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Tale of the Tape: A Kira Brightwell Short Novel

Tale of the Tape: A Kira Brightwell Short Novel

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A bootleg Nine Inch Nails cassette tape.

Weird thing for Kira to find abandoned by a sewer grate on her way to school.

The hand-drawn NIN logo in marker catches Kira’s eye. Who tossed the tape? And why?

Kira pockets it, of course. Seems a shame to leave it in the gutter. Who knows what kind of extra tracks she might find on it?

...Now she only needs to figure out a way to play the thing.

A twisting, short novel of Kira’s high school past from the Kira Brightwell Quick Cases mystery series.

(This adventure takes place before the Kira Brightwell novel Split Decision.)


“Kira, what are you doing? We’re going to be late!”

Rob’s exasperated voice drifted back to Kira from a few feet ahead.

“And whose fault is that?” Kira grumbled under her breath as she bent down to look at the item that had captured her attention.

The morning air was damp with the scent of rain. Her long, dark ponytail drifted past the shoulder of her windbreaker to brush against her cheek.

No matter how early she got there, she always had to practically drag Rob out of the house to get him going for school every morning as he tried to put off interacting with the outside world for as long as humanly possible.

This morning had been worse than usual.

Rob had overslept. Their friend Whitney was usually good to give them a ride in her ancient boat of a Cadillac, but she had band practice this morning. So now Kira and Rob had been forced to take a shortcut past a former construction site—which had barely broken ground before the developer had gone bankrupt—in an effort to get to class on time.

Chain-link fencing surrounded the failed condo site, plastered with signs depicting the architect’s idealized design, complete with smiling people strolling the sunny, landscaped perimeter. The gate leading to the site hung open, dangling on its hinges in the breeze. Regular traffic had been diverted from the cul-de-sac for months, and people still avoided the area out of habit, even though the road was open again.

Kira reached down to pick up a cassette tape from the precarious edge of a storm drain at the side of the empty road. The white plastic was mud spattered, but relatively dry, considering there had been a storm the night before.

“Ugh,” Rob said as he stopped to look back. He wrinkled his nose. “You stopped to pick up some garbage?”

The remains of the storm’s damp wind ruffled his tangled mass of brown curls above the shoulders of his food-stained hoodie. He had been determined to grow his hair out over the past several months, much to the despair of his mother. But instead of falling, his hair just seemed to get bigger and bigger, like a fluffy, brown helmet. Kira secretly wondered how big it would get before he would finally admit defeat and get it cut. His scuffed laptop bag hung from his shoulder.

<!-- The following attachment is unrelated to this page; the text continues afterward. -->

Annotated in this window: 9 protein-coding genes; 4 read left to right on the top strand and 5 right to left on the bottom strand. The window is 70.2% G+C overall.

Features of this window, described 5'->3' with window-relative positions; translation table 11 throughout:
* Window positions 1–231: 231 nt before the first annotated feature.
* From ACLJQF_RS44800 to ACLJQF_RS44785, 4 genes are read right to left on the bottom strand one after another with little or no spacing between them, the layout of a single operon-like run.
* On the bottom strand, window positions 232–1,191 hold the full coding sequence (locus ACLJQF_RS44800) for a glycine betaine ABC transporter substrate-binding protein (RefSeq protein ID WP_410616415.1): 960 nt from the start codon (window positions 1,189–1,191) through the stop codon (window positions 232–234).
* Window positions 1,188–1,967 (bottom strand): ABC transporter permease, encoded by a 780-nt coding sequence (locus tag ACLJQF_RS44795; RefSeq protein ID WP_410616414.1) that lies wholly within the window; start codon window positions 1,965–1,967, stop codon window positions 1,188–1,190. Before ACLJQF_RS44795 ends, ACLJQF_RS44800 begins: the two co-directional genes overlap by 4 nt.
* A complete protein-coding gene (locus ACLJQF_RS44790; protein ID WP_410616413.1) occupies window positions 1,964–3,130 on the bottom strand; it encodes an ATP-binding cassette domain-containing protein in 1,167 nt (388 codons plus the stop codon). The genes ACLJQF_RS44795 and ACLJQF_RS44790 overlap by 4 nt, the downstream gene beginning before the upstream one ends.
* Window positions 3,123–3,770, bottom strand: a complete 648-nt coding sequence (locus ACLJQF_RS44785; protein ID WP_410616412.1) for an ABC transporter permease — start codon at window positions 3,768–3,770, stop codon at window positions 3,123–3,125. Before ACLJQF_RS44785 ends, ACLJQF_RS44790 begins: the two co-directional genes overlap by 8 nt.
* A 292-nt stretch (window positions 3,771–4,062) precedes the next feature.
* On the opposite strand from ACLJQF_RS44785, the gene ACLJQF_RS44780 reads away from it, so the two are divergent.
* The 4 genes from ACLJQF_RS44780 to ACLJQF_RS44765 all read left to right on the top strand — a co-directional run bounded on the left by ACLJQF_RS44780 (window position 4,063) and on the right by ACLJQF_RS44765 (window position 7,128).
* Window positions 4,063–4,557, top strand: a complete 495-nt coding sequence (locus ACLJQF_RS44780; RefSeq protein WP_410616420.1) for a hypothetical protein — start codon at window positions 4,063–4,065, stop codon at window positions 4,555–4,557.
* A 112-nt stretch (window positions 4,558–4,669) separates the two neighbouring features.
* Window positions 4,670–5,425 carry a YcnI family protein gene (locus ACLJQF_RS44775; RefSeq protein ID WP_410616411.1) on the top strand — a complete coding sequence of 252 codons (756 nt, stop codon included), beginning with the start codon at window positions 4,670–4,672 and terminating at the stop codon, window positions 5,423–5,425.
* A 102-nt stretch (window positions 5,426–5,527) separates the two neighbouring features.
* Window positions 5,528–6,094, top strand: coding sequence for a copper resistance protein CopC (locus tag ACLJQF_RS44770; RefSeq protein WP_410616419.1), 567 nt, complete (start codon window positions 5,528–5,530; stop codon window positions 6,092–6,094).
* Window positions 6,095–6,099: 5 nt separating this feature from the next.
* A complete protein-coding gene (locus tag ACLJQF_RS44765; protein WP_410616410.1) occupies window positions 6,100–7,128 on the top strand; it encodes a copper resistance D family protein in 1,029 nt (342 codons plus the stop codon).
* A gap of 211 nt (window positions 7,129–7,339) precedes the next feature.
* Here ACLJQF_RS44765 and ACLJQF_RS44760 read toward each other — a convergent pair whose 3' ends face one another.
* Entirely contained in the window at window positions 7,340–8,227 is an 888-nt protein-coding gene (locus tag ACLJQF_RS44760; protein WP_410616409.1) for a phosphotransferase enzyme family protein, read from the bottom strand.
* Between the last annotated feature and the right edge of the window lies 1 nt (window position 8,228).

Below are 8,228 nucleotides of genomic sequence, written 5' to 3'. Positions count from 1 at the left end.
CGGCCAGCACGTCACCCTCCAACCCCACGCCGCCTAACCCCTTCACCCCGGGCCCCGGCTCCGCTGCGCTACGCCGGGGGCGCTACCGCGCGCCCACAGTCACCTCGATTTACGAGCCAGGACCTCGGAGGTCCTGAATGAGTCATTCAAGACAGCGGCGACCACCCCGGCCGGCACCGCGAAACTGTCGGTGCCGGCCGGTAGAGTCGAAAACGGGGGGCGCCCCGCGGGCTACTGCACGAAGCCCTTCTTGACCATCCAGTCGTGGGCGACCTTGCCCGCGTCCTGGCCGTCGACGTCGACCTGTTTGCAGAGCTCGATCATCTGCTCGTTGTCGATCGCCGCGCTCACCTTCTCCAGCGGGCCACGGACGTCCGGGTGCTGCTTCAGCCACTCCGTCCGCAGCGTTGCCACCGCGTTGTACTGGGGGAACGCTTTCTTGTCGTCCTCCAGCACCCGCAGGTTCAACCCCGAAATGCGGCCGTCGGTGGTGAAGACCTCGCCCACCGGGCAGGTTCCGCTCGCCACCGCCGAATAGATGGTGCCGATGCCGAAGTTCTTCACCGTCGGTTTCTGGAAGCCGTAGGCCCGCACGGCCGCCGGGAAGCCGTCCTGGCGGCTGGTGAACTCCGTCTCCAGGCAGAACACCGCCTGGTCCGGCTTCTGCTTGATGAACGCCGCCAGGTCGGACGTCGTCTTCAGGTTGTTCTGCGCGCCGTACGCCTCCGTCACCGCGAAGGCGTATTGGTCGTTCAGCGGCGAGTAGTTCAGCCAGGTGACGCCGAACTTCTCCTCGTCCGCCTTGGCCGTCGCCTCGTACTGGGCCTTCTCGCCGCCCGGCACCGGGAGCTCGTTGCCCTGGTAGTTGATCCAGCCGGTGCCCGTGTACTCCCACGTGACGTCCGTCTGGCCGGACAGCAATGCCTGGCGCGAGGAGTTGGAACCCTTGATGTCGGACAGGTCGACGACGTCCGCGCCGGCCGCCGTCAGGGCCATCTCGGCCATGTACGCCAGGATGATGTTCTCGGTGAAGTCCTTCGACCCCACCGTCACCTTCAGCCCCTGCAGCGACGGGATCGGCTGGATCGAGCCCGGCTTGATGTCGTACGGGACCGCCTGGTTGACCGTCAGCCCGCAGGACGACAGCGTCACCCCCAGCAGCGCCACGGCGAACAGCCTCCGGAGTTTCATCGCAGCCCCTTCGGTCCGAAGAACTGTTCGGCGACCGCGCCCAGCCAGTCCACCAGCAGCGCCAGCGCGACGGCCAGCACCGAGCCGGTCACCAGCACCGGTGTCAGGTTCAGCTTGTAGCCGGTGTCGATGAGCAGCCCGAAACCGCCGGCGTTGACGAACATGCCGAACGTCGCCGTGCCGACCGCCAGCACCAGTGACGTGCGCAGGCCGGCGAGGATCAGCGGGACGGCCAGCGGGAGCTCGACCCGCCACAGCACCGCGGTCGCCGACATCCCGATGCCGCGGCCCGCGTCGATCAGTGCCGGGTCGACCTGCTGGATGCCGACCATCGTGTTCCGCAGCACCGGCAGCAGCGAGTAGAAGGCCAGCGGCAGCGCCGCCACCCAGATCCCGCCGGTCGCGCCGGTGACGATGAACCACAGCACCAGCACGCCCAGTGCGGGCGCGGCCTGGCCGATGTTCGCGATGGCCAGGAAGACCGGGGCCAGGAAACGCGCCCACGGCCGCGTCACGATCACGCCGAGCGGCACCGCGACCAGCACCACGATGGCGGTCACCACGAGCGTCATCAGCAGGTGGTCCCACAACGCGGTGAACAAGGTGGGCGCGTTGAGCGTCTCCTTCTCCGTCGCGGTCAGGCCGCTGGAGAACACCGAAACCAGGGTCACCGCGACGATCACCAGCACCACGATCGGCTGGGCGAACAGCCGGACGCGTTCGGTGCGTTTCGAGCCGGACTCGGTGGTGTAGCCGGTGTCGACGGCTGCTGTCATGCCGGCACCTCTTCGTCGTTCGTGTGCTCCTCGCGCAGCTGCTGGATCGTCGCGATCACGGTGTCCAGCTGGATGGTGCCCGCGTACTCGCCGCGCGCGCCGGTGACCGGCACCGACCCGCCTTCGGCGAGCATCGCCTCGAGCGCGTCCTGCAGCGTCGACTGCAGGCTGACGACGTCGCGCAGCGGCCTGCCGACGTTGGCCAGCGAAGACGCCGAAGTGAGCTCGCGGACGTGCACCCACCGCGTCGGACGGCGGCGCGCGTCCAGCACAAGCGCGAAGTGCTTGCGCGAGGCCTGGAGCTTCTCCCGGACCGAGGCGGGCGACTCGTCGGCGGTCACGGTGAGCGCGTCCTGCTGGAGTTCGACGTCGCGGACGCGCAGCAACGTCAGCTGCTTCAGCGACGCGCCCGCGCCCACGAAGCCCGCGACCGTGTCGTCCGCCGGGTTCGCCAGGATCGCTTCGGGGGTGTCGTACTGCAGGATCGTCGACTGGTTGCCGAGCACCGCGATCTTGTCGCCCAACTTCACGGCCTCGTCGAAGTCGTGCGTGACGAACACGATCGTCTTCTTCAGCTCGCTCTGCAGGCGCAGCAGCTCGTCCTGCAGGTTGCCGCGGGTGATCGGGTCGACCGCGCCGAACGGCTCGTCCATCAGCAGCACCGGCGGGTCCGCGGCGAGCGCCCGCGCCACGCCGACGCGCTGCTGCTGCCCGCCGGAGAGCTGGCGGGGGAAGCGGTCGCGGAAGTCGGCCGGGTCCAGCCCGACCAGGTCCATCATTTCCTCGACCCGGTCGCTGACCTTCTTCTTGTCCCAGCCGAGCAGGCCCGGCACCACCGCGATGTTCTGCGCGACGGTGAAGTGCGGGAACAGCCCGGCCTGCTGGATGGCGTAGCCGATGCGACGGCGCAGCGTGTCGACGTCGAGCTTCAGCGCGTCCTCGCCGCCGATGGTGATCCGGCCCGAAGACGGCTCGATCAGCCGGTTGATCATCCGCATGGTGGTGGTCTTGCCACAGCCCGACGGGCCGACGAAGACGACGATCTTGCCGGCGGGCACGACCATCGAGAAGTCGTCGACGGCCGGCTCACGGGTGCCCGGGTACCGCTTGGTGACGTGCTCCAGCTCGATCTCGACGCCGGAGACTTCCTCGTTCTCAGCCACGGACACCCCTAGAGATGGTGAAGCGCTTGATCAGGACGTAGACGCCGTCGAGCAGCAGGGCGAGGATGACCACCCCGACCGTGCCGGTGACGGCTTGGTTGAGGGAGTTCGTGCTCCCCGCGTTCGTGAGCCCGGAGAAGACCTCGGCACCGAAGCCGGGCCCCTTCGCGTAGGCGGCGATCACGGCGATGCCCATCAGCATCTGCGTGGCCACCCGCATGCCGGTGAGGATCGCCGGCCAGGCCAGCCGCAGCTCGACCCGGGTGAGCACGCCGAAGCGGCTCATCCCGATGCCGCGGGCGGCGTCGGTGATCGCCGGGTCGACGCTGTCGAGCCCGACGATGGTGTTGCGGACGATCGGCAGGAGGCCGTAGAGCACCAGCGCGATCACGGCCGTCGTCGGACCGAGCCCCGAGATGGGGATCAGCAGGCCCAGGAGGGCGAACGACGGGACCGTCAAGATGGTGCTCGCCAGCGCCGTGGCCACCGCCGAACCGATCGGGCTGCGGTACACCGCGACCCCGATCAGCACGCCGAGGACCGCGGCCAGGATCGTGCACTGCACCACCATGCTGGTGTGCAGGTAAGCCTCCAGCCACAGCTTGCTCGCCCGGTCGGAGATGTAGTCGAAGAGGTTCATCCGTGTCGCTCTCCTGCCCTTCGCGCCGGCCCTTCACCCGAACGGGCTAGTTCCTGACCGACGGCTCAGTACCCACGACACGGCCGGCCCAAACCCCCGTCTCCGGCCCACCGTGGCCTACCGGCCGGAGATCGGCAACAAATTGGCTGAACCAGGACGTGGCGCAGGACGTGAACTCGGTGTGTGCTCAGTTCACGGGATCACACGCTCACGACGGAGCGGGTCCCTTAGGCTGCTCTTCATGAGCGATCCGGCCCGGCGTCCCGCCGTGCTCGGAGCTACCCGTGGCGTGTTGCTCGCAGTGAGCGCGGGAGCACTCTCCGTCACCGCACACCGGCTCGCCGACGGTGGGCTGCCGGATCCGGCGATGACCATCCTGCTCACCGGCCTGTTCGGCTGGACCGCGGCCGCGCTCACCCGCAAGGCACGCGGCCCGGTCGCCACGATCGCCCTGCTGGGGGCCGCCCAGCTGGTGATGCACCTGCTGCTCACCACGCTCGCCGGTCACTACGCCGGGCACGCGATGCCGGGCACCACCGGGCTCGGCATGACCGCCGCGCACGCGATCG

“It’s a Nine Inch Nails tape,” she said. She flashed the hand-drawn symbol in black Sharpie that had caught her attention. In addition to the distinctive, rectangle-encased ‘NIN’ logo (complete with a backward, second ‘N’), it also bore the letters ‘PHM’. “Looks like a bootleg of Pretty Hate Machine.”

Nine Inch Nail fans had a tendency to shorten both song titles and album or ‘halo’ titles into initials that almost became like a second language that Kira translated out of habit.

Rob rolled his eyes at her. “You already have everything Trent Reznor’s ever done. What do you need some crappy bootleg tape for?”

Kira shrugged. Rob was right. Her collection included everything Nine Inch Nails in both physical and digital formats. Besides, she didn’t even own a cassette player…

But the white tape stood out like a sore thumb in the grimy mud contributed by the nearby construction site, and the familiar logo had given her pause. She wiped both sides of the cassette against her jacket before pocketing it.

“You never know,” she said. “It could have some extra, live tracks or something. Besides, I think my mom has an old tape deck stored in the basement somewhere…”

Rob uttered a long-suffering sigh. “OK, now can we go? Mr. Travers is gonna kill us if we’re late.”

* * *

In the end, Kira and Rob had to make a run for it. Rob was no athlete, but the threat of facing Mr. Travers’ wrath lent him an extra burst of speed as he clutched his precious laptop bag to his side.

Kira caught up with him easily. Still, she was careful about where she placed her feet. Despite her lean, athletic frame, she was at that awkward stage when she seemed to be all elbows and knees, and sometimes her coordination wasn’t what she would like it to be.

The sounds of Rob’s labored breathing and the slap of their wet sneakers against the pavement were the only sounds as they left the cul-de-sac behind them and neared the school. La Valentia High loomed ahead of them—a sprawling, two-story building of gray stone.

Kira’s green gaze darted instinctively for the bike rack. She stifled a groan. Sure enough, Mr. Travers’ familiar, yellow ten-speed had already been locked up. Even though she knew it was foolish, part of her had secretly hoped he might be sick or something—or at least a few minutes late.

She should have known better.

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